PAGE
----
Lifestyles for Better Living

Aquaponics Frequently Asked Questions (FAQ)

Aquaponics is an efficient answer to the most basic requirement of modern living: a clean and sustainable source of food. Here are some answers to many of the most frequently asked questions.

QUESTION: Why is an aquaponic setup needed to cultivate plants without soil?

Many people wonder why they canít cultivate plants on jars of water. The answer lies in whatís in the water in the first place. Plants need a lot of nutrients in order to grow. Aquaponics answers this need by providing a source of adequate nutrition to the plants — 24 hours a day, 7 days a week.

QUESTION: I like the home-sized system, but is there any way to get the same results with the plants without having to raise the fish?

Yes, you will need to add manure tea to the water periodically to supply the bacteria in the water with ammonia. Manure tea will also ensure that the plants get sufficient minerals from the water. However, this is no longer aquaponics Ė this falls under the realm of hydroponics only.

It should be noted that, in a strictly hydroponic system, water has to be drained to prevent toxicity in the system.

As a hydroponic system ages, chemical builds up in the water. Plants are extremely sensitive to chemical levels; thatís why the system has to be periodically purged of excess levels of chemicals to prevent toxicity to the plants.

This is not to say that pond culture is perfect. Far from it Ė fish ponds can be highly saturated with fish to the point that solid waste from the fish will float on top of the water.

Because there is no way to filter and process the effluent waste from the fish, the waste remains in the water. Aquaponics remedies the weaknesses of traditional aquaculture (pond culture) and hydroponics and combines the advantages of both methods.

Aquaponics is specifically a hybrid form of farming that utilizes the breakdown of fish feces and fish feeds to nourish aquaponic plants.

Nutrient wastage is eliminated because the water is cycled through different tanks continuously. Stagnation of water is also prevented because water is regularly cycled with the help of a pump. For single-tank setups, water is still purified by the aquaponic plants.

QUESTION: How come the roots of the plants donít rot even if there is direct contact with water?

The main idea behind hydroponics is to utilize the nutrients present in the water without having to depend on the soil. This is not to say that the plants are there without any medium. The plants still have to be transplanted upon a sturdy medium such as gravel or rocks.

Water penetrates the medium and the roots of the plants are able to absorb nutrients. Grow bed media also prevent the roots of the aquaponic plants from drying out. Adequate media, combined with an ebb-and-flow system or a once-hourly flow system, will ensure that the roots of the plants are always moist.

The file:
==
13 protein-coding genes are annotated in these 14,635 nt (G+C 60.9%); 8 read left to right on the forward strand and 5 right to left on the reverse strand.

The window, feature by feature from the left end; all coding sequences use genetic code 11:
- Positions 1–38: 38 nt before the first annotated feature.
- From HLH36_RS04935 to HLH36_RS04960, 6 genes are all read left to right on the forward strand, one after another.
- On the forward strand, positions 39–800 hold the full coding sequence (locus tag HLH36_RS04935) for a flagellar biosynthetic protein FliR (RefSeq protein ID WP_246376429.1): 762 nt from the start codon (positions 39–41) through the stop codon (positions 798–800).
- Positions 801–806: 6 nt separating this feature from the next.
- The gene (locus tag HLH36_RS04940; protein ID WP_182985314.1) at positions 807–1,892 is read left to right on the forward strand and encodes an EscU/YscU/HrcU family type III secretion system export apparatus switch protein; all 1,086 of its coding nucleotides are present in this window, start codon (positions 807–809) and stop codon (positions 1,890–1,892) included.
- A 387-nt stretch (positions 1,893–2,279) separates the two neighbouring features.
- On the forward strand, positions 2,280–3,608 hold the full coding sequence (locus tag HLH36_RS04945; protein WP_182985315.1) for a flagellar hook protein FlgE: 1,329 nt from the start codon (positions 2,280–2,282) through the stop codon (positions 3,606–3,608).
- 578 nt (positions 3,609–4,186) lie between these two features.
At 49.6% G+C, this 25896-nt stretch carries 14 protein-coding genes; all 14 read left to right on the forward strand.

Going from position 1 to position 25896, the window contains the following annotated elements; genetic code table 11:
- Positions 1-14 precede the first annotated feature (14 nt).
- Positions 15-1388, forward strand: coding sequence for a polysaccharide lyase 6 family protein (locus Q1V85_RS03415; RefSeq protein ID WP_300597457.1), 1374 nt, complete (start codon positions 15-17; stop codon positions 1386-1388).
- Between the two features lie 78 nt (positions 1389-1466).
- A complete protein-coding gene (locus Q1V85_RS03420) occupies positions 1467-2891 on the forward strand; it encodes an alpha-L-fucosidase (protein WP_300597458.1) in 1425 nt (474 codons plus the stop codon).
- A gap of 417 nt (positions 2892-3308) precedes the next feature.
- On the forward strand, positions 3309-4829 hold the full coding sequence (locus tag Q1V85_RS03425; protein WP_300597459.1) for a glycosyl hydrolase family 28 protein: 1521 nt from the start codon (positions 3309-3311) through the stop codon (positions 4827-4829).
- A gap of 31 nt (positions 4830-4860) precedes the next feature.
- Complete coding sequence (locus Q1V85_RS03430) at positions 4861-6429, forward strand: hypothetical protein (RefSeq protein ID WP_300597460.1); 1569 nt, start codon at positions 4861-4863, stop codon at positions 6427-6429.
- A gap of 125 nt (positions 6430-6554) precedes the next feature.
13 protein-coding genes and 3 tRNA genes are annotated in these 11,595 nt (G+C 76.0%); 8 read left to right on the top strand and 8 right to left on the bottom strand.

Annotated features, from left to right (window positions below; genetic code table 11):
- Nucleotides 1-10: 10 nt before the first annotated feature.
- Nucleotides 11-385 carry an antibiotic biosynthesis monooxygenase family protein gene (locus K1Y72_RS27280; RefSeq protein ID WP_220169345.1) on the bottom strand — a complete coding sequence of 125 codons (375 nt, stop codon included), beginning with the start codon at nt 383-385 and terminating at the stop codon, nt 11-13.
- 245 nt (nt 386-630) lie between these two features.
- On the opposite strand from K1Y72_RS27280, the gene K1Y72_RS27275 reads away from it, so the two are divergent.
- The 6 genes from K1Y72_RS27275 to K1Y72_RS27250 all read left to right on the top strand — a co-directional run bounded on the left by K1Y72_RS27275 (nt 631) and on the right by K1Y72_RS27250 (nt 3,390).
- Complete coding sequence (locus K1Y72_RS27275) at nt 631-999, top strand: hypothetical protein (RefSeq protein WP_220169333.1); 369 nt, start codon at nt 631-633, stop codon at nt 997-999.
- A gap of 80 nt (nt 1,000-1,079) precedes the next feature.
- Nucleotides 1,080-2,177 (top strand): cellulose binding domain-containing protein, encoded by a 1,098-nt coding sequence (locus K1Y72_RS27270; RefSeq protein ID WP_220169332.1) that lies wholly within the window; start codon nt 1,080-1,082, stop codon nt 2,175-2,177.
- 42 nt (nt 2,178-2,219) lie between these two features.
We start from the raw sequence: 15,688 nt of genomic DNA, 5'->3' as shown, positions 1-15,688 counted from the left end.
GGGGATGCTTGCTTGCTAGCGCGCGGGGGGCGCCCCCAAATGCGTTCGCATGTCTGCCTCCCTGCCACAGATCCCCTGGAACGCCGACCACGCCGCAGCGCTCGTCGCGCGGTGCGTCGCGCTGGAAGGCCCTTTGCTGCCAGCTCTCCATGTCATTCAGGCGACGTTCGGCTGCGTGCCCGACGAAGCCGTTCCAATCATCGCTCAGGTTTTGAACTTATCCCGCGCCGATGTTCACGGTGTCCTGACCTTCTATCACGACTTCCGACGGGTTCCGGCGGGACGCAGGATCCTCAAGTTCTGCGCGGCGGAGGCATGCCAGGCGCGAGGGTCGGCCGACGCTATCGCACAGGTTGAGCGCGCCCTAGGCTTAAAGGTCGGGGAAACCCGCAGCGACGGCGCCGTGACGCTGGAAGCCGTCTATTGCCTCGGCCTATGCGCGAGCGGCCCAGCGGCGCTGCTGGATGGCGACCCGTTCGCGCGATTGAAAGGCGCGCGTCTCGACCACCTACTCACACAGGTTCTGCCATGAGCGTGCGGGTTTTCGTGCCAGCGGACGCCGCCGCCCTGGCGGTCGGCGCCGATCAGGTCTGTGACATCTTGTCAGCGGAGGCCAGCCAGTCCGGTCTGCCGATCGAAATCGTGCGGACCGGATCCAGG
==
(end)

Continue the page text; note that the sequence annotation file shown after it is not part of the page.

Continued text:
QUESTION: I donít like the idea of pouring gravel into my grow beds. Is there any other way?

There is another way of cultivating plants without the use of a regular grow-bed media like gravel. Itís called D.W.C., or Deep Water Culturing.

As you can imagine, this technique allows the roots of the plants to be partially submerged in the nutrient-rich water. Styrofoam allows the plants to float on water. Narrow channels on grow beds allow the floating plants to absorb nutrients from the flowing water.

However, when the roots of the plants are submerged in water 24 hours a day, 7 days a week, the roots can rot if the plants are not used to low nutrient levels. The nutrient film method is usually used for D.W.C. systems. (As a reminder, the nutrient film method utilizes a continuous flow system.)

QUESTION: I like the idea of flooding a small grow bed with water from the holding tank. However, I want a system that does not require a sump pit. Is there a setup that is similar to a solar pond but still works like an ebb-and-flow aquaponic system?

Flooding and draining of a grow bed can be done by having a low yet high-capacity holding tank and an elevated grow bed.

The grow bed has to be directly above the holding tank. Periodically, a pump activates so that water from the holding tank floods the grow bed. Slowly, the water drains back to the holding tank.

This system is simple and very effective. It also reduces the incidence of root rot because the roots of the plants are not continually submerged in flowing water.

However, unlike the CHIFT system, the water level in this setup does not remain constant at all times. When the grow bed/s are flooded with water, the water level in the holding tank will decrease for a short period.

For more information and help, pick up the Nook book, Aquaponics for the Home Hobbyist at Barns and Noble.

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